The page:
Katie Galaxy by Maggie McFee, reviewed by Alicia Curtis
Katie Galaxy, created by Maggie McFee, is an interstellar adventure full of humor and piles of trash. Literally. The head of a salvage business founded by her deceased father, Katie Galaxy is a no-nonsense, though often satiric, woman working in a man's world, and succeeding. Aided by Diesel, her mechanic, and Dig, her problematic, manic navbot, or navigational robot, Galaxy's mission is to run the best salvage business in the universe, come hell, high water, or... Luthor Corp?
Two key storylines, "It's Only Business" and "Line of Fire", concern Katie Galaxy's relations with rival salvage business Luther Corp, an unscrupulous corporation bent on driving her out of business and quite possibly existence. The first story arc, "Green Eyed Monster", introduces this rivalry, though not in terms of business relations. Interestingly, the strong, stalwart lead of this webcomic deals with an issue shared by many real-life women: jealousy concerning body image. Specifically, Katie Galaxy is jealous of Leggs Luther, daughter of the Luther in Luther Corp.
Using body image as her jumping-off point, Maggie McFee covers Katie's initial designs at modeling to segue into her realization that after all, the salvage industry is her destiny. Thus begins the tale: of how Katie Galaxy convinced her father to let her follow in his footsteps, of how she obtained her navbot Dig (almost more dangerous in his ineptitude than Luther Corp), and of Dig's humble beginnings in her service. Storylines then connect almost seamlessly through McFee's scripting as the origin of Dig is graphed into the aforementioned main plot concerning Luther Corp.
It is safe to say that Katie Galaxy's opponents are both inept and calculating. Calculating referring mostly to the hired thugs Luther employs, who tend also to be rather vicious. Unfortunately, the villains in this tale prove to be fairly stereotypical and are a weak link in the plot overall. This is particularly true when Colonel Faust and her Death's Head Squad enter the picture; what is most readily called to mind is the Bad Girl genre of the Nineties.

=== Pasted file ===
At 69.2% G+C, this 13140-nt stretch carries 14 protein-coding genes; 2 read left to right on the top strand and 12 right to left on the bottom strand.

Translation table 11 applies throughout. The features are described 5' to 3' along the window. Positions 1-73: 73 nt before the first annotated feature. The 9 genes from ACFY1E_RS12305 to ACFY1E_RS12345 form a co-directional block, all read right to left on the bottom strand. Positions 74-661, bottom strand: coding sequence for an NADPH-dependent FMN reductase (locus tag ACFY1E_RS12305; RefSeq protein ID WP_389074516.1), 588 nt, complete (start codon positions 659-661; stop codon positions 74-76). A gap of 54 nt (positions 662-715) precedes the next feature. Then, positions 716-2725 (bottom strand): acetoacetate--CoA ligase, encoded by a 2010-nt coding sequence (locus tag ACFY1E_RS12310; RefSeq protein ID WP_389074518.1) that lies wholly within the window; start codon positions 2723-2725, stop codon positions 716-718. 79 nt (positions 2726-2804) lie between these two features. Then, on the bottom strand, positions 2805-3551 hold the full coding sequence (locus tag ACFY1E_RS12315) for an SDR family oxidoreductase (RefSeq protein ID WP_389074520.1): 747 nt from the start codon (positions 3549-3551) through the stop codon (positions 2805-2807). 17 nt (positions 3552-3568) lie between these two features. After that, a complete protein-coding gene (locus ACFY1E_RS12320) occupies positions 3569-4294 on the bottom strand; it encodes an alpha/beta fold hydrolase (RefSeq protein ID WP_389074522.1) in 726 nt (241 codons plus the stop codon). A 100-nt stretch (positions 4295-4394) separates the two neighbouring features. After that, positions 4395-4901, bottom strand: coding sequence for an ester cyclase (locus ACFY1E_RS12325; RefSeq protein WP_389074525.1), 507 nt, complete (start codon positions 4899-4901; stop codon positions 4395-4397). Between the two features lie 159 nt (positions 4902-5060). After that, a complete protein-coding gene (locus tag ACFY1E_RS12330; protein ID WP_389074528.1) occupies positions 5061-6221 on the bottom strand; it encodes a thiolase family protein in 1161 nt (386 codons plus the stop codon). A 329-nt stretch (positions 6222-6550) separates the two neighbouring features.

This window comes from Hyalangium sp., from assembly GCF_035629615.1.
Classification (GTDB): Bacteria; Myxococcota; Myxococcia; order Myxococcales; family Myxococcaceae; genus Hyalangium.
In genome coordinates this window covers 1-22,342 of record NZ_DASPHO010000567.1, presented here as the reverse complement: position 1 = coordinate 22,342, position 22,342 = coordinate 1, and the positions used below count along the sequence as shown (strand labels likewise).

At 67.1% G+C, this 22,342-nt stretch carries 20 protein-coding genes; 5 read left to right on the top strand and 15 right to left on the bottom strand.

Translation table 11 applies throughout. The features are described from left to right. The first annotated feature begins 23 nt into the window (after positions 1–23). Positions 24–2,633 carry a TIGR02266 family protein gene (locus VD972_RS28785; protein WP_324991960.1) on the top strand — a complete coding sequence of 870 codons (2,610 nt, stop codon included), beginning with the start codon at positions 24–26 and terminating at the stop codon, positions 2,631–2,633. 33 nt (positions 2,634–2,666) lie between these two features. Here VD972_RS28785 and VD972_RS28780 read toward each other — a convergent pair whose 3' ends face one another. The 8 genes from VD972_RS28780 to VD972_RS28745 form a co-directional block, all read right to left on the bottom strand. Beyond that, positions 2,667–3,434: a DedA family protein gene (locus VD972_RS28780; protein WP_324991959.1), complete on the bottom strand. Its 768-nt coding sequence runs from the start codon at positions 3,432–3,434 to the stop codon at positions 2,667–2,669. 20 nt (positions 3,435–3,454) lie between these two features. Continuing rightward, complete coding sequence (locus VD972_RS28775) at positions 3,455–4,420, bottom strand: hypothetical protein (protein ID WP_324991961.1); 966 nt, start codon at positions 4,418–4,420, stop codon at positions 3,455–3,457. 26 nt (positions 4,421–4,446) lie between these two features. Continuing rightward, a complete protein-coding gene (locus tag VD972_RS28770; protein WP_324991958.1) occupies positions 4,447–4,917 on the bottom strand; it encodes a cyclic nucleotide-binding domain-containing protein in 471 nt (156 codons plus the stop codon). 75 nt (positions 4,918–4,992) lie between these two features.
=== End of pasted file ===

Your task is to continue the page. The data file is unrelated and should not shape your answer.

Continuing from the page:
McFee's strong point is storytelling. She realizes that well-crafted science fiction succeeds only when the world is complete. It can be disconcerting when unknown vocabulary and ideas are thrust into a story, but McFee treats such things as they should be treated in a fully realized universe: as preexisting conditions which we, the reader, must learn to assimilate.
The dialogue of the strip is another matter. When Katie is conversing with Diesel and Dig, the banter flows lightly and humorously. Other dialogue, particularly that of the villains, seems heavy-handed and fake. However, there is enough obvious talent in McFee's work to hope that dialogue will someday catch up with scripting.
Aesthetically, Katie Galaxy has its high and low points. The black-and-white strips and full-page panels are masterfully done. Vibrant, cartoonish and expertly shaded, these pieces resonate among the other works in the archive. Additionally, the color work on "Green Eyed Monster" works quite well, the hues more washed out and subdued than in the latter work. McFee is a talented draftswoman and clever at juxtaposing panels. However, the brighter, stereotypically "superhero comic" coloring that is used from the beginning of "It's Only Business" does not work well with the tone of the strip. This coloring, like some of the dialogue and characterization, seems overly simplistic and doesn't contain any of the nuances which can be found in other areas of McFee's art.
Though little has of yet been resolved in the Katie Galaxy universe, the heroine is engaging and there is a lot of promise in Maggie McFee's talent. Sci-fi enthusiasts should enjoy this tale, as well as anyone amused by a quick superhero pun such as Leggs Luther or the ever-present hot pants reminder of Los Brothers Hernandez's Hopie.